Senior Member
I'll sometimes sit for 10 minutes just playing a 4/4 backbeat with L on the hihat and right on the snare, if I don't concentrate than my left hand wanders..time a little off, sloppy impact on hihat etc I have the luxury of being able to set my ride to being an open hihat (electric kit) so can avoid crossing over that way. Just not good enough I suppose...
I remember seeing Jason Bonham demonstrating the intro for Rock n Roll a few years ago and he played it open ...he said it was cos his left hand wasn't as good as his Dads so he had to use the right to get the snare rhythm right; dont know how he does it now?
 

iwearnohats

Silver Member
I agree with TwoCables.


Now, I personally have been developing open-handed playing for probably 6 years now, obviously not to the point where it is precisely as good as playing regularly, but it is now something that I do regularly live as well as during general practise. It has helped with my coordination and control, and obviously the flexibility of movement around the kit.

That being said, it is essentially learning to play from scratch, or near enough. Are you willing to put the work in to build up the coordination to play that way? If you're a new enough beginner, then I think it's a good exercise to work on it both ways as you have to develop coordination anyway, and the best student I ever had before she moved interstate was one who took the advice on board and put the work into practising everything both ways.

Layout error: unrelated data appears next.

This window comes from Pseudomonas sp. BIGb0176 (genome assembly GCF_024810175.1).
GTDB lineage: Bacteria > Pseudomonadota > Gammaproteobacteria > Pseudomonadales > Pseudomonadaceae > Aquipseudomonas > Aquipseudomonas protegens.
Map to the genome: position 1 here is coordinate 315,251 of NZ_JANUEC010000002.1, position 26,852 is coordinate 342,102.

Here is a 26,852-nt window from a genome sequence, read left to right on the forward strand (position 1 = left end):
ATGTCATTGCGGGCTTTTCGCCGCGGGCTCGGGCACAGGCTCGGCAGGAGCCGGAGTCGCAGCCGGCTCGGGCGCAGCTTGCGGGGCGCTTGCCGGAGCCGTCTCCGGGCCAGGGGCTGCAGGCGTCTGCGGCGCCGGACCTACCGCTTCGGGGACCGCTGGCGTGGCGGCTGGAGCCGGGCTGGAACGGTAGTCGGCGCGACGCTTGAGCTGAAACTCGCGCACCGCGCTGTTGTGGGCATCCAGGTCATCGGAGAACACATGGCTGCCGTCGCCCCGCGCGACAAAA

If you're an 'intermediate' level drummer, it may actually be more important to put less of a focus on open-handed playing, and just work on developing your overall abilities as you'll probably find there are more important things to work on. Once you start getting to a more advanced level, where you're already comfortable in numerous genres and you find that you are spending more time working out of specialised books, that's a great time to take up playing open handed.

Personally, when I work on any beats in books, I practise LH lead + RF lead, and RH lead + LF lead so that everything is getting work done. Logically to me this makes sense - having a strong limb creating a foundation for a weaker limb, so all that mental effort goes to the right place instead of being divided. I can, of course, play leading with any limb combination, although I know I probably can't coordinate opening a hihat pedal with my right foot as I haven't even attempted that in yeas :)

But yeah. There are certainly benefits to playing open handed. Increase in coordination, improvements to balance. Technique benefits, dynamic awareness, freedom of movement around the kit.


Oh, and one last thing: Jim Chapin actually recommended practising everything open handed if leading on the hihat at the start of Advanced Techniques. I must say, it's probably one of the best things for coordination that I've ever taken on board :)